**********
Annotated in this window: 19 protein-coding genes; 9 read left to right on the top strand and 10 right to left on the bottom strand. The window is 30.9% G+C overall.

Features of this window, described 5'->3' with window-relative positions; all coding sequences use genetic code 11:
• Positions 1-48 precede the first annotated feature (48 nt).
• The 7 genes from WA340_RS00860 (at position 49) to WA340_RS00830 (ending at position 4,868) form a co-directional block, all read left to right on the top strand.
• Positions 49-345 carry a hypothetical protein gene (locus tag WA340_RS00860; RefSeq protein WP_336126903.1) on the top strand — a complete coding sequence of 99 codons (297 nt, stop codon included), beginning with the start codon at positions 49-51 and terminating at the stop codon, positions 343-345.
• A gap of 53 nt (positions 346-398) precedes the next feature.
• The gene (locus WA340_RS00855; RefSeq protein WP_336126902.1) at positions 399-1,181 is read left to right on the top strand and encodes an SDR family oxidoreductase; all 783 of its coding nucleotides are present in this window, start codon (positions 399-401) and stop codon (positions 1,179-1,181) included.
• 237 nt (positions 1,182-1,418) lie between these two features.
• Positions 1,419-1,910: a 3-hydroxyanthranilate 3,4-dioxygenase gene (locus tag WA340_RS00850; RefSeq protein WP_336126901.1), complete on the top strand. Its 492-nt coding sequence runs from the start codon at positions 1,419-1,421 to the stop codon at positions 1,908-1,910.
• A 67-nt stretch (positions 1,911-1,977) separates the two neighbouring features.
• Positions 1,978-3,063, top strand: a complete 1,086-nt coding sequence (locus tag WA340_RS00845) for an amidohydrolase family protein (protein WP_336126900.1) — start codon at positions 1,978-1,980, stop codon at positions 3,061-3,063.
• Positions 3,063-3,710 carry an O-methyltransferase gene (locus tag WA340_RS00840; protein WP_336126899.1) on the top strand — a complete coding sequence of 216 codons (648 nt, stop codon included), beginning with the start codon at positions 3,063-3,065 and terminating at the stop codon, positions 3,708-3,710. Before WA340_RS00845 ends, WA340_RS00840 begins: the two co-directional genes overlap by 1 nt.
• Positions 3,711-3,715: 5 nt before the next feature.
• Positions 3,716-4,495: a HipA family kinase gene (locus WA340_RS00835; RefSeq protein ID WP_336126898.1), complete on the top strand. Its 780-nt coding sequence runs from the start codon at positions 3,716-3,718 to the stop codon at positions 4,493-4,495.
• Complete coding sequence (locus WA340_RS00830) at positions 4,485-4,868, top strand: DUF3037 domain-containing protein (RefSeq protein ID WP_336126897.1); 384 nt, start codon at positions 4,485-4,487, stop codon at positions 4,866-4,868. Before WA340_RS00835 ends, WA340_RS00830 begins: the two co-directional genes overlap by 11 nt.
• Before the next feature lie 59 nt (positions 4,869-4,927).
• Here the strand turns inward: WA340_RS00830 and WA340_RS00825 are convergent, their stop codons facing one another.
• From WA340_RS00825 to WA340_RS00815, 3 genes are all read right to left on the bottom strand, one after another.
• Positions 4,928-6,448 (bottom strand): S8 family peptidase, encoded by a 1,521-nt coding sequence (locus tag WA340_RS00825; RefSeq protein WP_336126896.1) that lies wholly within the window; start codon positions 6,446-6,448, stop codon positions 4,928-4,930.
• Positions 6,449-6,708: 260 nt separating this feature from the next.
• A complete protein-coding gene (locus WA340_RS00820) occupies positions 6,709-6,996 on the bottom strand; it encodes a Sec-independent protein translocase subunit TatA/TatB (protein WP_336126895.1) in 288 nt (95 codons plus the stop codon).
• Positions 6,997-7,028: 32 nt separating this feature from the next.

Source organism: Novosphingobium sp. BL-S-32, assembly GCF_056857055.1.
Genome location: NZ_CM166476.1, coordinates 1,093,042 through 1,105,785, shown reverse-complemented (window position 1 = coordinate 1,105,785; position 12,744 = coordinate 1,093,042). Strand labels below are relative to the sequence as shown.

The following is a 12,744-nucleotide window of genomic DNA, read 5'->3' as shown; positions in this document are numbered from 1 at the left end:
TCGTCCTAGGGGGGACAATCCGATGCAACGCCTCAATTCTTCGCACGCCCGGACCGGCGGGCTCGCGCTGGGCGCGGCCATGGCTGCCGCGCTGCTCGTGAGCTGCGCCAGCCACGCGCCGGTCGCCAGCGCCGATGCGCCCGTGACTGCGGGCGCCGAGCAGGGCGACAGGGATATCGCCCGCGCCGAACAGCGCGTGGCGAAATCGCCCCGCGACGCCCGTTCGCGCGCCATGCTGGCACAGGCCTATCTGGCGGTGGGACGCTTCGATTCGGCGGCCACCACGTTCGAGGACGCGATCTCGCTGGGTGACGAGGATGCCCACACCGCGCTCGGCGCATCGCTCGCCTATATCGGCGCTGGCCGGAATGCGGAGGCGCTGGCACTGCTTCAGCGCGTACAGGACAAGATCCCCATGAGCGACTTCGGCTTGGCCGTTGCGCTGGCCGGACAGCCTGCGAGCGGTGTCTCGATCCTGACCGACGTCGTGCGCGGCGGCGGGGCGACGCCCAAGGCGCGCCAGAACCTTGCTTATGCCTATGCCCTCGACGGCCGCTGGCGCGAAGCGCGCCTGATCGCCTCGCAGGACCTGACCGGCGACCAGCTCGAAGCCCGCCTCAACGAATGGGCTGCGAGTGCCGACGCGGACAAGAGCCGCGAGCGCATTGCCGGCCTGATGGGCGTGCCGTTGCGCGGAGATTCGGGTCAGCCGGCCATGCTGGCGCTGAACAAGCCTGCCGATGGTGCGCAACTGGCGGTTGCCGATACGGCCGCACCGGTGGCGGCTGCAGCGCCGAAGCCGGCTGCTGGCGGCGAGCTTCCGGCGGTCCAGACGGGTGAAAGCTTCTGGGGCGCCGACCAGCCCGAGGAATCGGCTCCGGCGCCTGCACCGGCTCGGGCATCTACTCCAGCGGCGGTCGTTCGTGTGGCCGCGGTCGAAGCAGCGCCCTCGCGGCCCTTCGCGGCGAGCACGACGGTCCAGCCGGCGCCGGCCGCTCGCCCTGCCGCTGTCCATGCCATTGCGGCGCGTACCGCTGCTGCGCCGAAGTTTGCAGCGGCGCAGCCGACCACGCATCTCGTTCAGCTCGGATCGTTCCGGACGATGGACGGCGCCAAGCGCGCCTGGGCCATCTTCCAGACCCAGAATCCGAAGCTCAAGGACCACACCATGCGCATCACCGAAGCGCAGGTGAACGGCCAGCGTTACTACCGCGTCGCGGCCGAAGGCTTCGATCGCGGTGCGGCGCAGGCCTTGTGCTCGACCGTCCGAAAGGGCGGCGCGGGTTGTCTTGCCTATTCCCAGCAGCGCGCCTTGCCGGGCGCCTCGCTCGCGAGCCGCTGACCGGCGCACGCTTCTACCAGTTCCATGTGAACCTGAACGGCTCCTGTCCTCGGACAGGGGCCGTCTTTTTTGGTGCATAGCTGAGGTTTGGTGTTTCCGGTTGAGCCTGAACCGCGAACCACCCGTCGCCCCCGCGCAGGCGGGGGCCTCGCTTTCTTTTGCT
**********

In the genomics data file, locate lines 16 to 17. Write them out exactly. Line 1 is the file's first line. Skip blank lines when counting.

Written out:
• Before the next feature lie 59 nt (positions 4,869-4,927).
• Here the strand turns inward: WA340_RS00830 and WA340_RS00825 are convergent, their stop codons facing one another.